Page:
To learn more about using data to optimize customer experience, check out our webinar “Using Analytics to solve customers’ new struggles.”
Customers engage with a brand on a digital channel like a website, mobile application, or email to accomplish something. This could be a purchase, enrollment, or call-back request. And it’s our job as marketers to deliver the best digital experience, enabling customers to accomplish their desired task quickly.
But what happens when your customer struggles to complete a task? And what happens if this becomes a recurring theme across your customer database and you don’t even know it’s happening? Are you waiting for unhappy or angry customers to submit a support request form or respond to a customer satisfaction survey? Well, guess what: most of the time, customers won’t tell you they had a poor experience. They vote with their feet (or fingers, these days) and go to another brand.
The key to optimizing any digital experience is to not just learn from what works successfully, but from what goes wrong. The first step is to understand the type of customer you’re dealing with, and then look to see what kinds of behaviors these customers show across your channels. When you begin this deeper dive, you can see a fuller picture of the customer experience — from their viewpoint.
This isn’t just about seeing what happens at the beginning and the end, but everything in-between. In fact, the actions in-between are what’s really interesting. Did the customer follow the website path that you planned? They often don’t, so then the questions become: Why did the customer stop filling out the form? Why did they abandon their cart? Why did they click on the red image so much?
Once you’ve spotted a problem, what’s next? As marketers, we need to proactively get in front of potential struggles before they become a real problem. This is something you need to constantly monitor because customer behavior is constantly evolving, and that behavior can be even more heightened during a situation like the current pandemic.
Look at your own digital channel’s search function and compare what products or services were searched for against what was actually purchased. Why are people searching but not buying? It could be because they’re window shopping, or they didn’t find what they were looking for because of incorrect or insufficient search results. Once you have this information, you can adopt new strategies and select the right messages for email outreach or e-commerce promotional campaigns based on the reasons behind their abandonment.
Take food delivery. If a customer needs to feed three hungry kids right now but your wait time is 60 minutes, that customer will find another provider who can deliver in 30 minutes or less. Customers don’t align to our needs; we need to meet their demands.
And when it looks like a prospect is going to abandon, you can view their engagement with your brand holistically across their purchase journey and target them with the right promotion, like a $5 coupon for the next time they visit as an apology for making them wait. You probably don’t want to do this for everyone: you want to pick the audience that will either come back or use the coupon to convert. By segmenting your audiences based on historical data, you can group customers into specific audience categories like price-sensitivity or VIP and target them accordingly.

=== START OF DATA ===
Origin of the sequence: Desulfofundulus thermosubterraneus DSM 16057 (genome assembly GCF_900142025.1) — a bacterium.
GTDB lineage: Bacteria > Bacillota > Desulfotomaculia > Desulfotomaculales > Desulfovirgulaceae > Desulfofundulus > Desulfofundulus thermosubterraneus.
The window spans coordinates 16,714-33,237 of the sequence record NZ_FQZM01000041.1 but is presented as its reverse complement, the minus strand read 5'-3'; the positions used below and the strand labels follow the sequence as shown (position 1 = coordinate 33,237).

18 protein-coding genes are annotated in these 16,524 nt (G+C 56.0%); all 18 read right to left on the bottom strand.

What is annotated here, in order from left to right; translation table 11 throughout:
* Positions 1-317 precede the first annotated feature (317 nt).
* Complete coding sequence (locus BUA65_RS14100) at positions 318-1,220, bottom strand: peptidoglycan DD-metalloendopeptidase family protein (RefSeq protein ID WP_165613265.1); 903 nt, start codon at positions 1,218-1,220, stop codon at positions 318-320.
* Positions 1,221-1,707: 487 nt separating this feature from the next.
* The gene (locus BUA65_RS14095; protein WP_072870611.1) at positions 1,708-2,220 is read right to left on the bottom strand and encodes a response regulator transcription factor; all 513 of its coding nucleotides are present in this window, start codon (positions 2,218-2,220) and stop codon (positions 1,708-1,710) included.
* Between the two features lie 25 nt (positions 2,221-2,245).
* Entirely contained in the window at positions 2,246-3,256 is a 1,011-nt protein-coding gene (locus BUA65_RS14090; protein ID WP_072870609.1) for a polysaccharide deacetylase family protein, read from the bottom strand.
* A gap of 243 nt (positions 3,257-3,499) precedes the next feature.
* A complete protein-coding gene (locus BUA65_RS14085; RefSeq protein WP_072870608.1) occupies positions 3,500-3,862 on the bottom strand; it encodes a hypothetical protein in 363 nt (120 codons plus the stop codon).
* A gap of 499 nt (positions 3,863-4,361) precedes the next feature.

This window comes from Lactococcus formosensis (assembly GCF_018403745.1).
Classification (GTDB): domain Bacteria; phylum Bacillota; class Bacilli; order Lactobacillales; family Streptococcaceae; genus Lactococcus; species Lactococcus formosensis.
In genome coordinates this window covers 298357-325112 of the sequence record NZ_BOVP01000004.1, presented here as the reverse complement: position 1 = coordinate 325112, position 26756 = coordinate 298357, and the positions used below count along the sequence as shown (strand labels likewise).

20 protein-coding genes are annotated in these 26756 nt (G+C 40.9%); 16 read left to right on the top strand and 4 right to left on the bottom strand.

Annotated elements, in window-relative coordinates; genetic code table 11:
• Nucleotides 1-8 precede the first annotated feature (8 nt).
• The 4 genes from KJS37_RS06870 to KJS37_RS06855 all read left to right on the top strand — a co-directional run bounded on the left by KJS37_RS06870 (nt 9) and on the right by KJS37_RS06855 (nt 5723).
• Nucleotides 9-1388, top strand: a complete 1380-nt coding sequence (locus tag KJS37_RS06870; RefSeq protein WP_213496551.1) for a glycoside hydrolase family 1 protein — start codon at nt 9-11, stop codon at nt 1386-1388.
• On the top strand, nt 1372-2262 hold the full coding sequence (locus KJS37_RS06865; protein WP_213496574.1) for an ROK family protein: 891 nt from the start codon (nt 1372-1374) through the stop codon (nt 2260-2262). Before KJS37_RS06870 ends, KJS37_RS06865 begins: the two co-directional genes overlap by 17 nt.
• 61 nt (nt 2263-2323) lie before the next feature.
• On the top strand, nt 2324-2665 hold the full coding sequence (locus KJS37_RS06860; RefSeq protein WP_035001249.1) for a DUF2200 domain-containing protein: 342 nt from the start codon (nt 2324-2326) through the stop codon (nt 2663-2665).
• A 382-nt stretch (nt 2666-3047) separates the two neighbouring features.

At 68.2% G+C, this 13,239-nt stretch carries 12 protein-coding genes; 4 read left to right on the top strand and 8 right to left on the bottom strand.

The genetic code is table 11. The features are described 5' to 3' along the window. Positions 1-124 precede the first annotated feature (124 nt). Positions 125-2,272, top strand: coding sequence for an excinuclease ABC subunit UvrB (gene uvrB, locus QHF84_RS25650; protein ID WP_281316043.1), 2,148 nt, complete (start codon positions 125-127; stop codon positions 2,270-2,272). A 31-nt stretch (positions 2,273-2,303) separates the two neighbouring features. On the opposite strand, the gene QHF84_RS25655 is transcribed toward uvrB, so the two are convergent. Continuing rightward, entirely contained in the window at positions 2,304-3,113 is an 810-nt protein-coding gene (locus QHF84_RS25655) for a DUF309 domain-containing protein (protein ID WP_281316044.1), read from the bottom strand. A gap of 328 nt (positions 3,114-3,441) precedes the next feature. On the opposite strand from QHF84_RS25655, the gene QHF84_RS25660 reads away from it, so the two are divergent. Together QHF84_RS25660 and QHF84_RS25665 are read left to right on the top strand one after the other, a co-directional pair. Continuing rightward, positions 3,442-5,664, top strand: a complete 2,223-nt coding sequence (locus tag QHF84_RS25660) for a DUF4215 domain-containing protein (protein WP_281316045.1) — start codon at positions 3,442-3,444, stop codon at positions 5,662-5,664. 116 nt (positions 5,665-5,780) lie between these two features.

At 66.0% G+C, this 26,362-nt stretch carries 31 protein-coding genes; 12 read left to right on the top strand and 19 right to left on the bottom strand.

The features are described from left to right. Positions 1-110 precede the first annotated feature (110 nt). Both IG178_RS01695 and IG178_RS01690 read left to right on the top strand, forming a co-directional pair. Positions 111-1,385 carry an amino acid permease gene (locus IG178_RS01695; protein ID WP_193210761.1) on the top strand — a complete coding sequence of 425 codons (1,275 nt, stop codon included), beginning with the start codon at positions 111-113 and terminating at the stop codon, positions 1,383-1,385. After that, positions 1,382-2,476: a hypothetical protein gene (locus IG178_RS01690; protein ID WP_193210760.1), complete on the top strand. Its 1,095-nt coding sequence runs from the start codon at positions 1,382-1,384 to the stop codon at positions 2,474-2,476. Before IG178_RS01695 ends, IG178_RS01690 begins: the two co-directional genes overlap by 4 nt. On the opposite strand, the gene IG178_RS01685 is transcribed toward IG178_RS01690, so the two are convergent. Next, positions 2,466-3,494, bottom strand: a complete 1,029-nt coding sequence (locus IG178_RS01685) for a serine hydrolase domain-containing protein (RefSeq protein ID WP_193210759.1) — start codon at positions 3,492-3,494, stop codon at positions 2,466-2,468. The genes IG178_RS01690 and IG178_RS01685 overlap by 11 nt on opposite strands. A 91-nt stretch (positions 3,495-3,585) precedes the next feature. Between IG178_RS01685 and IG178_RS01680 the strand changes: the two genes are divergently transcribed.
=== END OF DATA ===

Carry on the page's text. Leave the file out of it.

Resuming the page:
Breaking down your organizational silos is also key to staying ahead of your customers. For example, if there are an abnormal amount of ‘forgot password’ clicks on your eCommerce site, you need your marketing, eCommerce, and call center teams to share data in real-time to first assess if there’s a system issue and, if there is, to resolve it before it becomes a very big problem.
From lost sales transactions to loss of customers, it’s imperative to understand why people call support or what’s kicking them off the digital channels. Using voice-of-customer functions, your various teams can gain quicker insights.
“The key to optimizing any digital experience is to not just learn from what works successfully, but from what goes wrong.”
But that’s still just reactive. What if you could get a peek around the corner and anticipate a large call volume? What if your brand could be alerted in advance so you can prepare and engage with customers in the best way possible? With anomaly detection, before spikes come into your call centers, teams can be alerted that something out of the ordinary is happening. This is possible thanks to AI technology assessing historical data. Additionally, determining the cause of the anomaly— whether it’s a one-time fluke or an evolving behavior pattern — will enable your organization to proactively engage in resolutions before that anomaly becomes a problem.
Customers want an instant, responsive, consistent, and personalized experience — all the time, across all channels. When you respond to customer struggles and system anomalies proactively, quickly, and effectively, then you have a better chance of increasing customer loyalty. It’s all about anticipating the evolving needs of your customers instead of responding to substandard experiences after the fact.
For more on using data and analytics to solve struggle, check out the rest of our Brilliant Basics series.